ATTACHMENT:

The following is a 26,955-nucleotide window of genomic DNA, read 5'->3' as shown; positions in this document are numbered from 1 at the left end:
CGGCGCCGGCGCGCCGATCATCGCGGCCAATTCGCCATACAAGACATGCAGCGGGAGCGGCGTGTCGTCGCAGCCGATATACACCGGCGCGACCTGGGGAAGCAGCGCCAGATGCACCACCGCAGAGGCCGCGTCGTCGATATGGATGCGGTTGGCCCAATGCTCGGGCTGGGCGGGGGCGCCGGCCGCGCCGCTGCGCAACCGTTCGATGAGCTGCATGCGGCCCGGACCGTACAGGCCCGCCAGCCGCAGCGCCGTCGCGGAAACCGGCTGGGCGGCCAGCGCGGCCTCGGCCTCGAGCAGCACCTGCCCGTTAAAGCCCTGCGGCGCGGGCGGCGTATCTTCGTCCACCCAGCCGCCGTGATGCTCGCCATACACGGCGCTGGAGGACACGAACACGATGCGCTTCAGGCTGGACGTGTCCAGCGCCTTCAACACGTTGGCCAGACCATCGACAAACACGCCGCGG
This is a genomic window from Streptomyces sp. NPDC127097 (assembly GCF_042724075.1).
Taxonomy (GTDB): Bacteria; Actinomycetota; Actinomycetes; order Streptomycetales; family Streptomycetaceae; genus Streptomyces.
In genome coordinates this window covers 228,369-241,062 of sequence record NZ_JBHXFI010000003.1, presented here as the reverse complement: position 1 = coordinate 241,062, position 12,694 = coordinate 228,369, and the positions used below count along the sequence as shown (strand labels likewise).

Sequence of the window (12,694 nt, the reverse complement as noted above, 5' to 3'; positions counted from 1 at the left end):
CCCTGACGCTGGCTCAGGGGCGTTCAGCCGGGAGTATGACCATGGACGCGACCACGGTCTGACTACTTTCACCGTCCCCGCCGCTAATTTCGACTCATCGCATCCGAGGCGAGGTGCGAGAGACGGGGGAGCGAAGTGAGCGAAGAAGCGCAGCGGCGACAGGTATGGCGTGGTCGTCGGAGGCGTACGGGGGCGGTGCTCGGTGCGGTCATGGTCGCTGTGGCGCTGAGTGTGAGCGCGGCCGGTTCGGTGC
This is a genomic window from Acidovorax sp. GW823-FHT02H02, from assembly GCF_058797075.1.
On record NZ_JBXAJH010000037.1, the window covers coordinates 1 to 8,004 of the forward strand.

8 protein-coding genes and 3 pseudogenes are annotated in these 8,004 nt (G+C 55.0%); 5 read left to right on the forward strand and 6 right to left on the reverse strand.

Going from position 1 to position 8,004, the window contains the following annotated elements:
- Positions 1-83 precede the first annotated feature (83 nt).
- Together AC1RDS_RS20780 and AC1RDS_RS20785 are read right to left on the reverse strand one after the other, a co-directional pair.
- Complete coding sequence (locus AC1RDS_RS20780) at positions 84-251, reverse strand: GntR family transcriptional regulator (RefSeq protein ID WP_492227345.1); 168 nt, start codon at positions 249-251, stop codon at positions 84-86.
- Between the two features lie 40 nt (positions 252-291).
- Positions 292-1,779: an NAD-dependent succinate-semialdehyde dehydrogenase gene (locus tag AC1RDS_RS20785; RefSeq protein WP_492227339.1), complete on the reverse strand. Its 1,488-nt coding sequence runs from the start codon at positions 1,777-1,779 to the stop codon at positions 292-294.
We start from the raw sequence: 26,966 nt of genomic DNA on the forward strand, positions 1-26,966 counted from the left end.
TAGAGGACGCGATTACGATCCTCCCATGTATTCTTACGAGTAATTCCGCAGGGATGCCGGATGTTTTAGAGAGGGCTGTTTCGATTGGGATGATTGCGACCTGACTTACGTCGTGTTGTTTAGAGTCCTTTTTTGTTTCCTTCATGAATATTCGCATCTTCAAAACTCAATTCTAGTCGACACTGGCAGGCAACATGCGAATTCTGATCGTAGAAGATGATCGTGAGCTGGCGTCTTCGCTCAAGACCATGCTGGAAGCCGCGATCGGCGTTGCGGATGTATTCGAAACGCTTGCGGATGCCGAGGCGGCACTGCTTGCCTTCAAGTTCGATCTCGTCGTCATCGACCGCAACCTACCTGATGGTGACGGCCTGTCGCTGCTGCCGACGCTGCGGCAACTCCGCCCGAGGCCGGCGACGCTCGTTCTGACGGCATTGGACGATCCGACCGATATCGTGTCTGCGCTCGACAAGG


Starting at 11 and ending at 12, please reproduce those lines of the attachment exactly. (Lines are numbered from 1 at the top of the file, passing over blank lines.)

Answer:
Going from position 1 to position 8,004, the window contains the following annotated elements:
- Positions 1-83 precede the first annotated feature (83 nt).